4) Sometimes answers to our questions require background knowledge: Sometimes answers require background knowledge and understanding. A good example of this would be a section of Proverbs I was reading recently. I started reading one chapter of Proverbs each day several years ago based on the recommendation of Pastor Skip Heitzig, whose messages I listen to all the time. Proverbs is an easy one to do this with because it has 31 chapters in it, one for every day of the month. If a month doesn't have 31 days in it, I will read through Chapter 31 on the last day of the month so that I'm back to chapter one on the first of the month.
Anyway, I was reading through Proverbs chapter 26 when I came across this section:
The Bible Says: Answer not a fool according to his folly, lest you be like him yourself. Answer a fool according to his folly, lest he be wise in his own eyes. (Proverbs 26:4-5)
I’d been reading this every month for over a year, and every time I came to it, it bugged me. Do not answer a fool? Do answer a fool? What am I supposed to do? I would pray and ask God for the wisdom, but for some reason, I wasn’t getting it. Finally, I took my own advice and searched the Internet to see what others were saying about it, and I found an answer on the website GotQuestions.org. Since I had been to the site several times over the course of writing my first book, I had come to trust and respect their opinion greatly. I was immediately drawn to see what they had to say.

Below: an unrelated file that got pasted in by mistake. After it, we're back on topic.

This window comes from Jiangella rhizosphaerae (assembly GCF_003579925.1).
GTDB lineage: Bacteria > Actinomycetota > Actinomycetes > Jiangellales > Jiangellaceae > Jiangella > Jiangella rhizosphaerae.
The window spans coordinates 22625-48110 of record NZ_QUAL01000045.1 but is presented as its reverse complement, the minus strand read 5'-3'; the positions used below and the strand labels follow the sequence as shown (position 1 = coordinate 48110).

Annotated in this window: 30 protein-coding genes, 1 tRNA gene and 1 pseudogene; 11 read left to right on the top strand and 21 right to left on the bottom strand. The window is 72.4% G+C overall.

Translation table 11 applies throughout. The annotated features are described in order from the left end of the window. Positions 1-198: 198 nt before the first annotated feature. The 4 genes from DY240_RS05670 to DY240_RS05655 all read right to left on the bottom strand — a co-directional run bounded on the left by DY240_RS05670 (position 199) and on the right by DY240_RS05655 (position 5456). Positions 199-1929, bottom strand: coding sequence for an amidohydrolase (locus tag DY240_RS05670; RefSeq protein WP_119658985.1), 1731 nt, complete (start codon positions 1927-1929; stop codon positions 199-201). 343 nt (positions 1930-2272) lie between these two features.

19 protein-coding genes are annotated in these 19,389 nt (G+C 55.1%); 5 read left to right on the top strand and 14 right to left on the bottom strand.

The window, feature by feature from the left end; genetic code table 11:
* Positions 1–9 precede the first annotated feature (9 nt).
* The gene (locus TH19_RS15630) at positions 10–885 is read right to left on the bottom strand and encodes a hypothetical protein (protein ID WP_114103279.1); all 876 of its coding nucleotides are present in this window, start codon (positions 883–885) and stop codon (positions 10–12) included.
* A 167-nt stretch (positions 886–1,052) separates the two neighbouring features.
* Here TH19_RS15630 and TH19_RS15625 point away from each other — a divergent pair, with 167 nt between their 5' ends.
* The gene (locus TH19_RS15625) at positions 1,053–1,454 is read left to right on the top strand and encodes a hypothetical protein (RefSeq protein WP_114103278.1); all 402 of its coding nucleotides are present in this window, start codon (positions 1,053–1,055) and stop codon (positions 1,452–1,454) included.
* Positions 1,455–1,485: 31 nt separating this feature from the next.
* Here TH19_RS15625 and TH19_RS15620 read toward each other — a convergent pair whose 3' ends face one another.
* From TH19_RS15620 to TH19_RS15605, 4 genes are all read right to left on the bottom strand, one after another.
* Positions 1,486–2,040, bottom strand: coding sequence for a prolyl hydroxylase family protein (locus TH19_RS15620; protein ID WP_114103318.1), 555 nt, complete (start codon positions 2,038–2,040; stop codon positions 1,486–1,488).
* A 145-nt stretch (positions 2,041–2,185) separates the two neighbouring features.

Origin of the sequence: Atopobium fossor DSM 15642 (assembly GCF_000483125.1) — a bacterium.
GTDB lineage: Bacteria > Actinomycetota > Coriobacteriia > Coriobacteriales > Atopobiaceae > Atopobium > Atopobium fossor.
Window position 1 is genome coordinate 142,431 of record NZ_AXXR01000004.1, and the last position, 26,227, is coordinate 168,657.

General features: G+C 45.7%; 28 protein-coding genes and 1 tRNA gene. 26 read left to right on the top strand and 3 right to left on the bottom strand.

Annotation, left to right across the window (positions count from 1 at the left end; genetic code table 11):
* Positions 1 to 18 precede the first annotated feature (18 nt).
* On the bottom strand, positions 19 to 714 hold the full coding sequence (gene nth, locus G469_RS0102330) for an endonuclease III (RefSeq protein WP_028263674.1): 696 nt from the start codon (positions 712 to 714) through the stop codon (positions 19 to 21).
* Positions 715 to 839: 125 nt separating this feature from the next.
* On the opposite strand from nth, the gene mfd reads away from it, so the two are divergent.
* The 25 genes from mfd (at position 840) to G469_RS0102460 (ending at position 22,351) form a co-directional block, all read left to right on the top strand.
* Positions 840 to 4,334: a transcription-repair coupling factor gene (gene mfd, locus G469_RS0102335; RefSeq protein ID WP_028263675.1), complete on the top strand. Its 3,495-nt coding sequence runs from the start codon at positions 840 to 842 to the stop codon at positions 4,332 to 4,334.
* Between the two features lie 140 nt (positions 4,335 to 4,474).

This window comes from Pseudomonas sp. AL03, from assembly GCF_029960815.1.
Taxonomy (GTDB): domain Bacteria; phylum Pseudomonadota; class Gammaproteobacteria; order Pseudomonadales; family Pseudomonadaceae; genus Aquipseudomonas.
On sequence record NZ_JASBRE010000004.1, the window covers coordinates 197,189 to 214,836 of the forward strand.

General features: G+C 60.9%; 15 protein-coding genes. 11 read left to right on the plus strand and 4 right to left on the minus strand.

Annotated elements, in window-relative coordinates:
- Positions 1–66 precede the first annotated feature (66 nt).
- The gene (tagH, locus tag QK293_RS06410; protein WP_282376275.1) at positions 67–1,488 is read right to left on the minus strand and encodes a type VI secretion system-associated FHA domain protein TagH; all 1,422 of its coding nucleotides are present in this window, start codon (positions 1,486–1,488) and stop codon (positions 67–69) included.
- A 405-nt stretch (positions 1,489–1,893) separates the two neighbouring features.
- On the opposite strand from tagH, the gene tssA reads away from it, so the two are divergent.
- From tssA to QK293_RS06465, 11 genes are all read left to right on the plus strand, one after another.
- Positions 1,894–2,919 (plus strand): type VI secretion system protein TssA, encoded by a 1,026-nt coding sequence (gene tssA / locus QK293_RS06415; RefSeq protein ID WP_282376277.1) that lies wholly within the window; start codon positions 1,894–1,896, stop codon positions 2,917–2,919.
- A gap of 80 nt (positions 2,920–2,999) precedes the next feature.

The question they were answering was: “Do Proverbs 26:4 and 26:5 contradict each other? How can both verses be true?" which was precisely the question I had. Here’s what they said:
Proverbs has much to say about fools. They despise wisdom (Proverbs 1:7, 22, 10:21, 23:9); they are right in their own eyes (Proverbs 12:15); they are deceitful (Proverbs 14:8) and scornful (Proverbs 10:23, 14:9). The wise are also given instruction on how to deal with fools in Proverbs. Instructing a fool is pointless because his speech is full of foolishness (Proverbs 15:2, 14) and he does not want wisdom and understanding (Proverbs 18:2).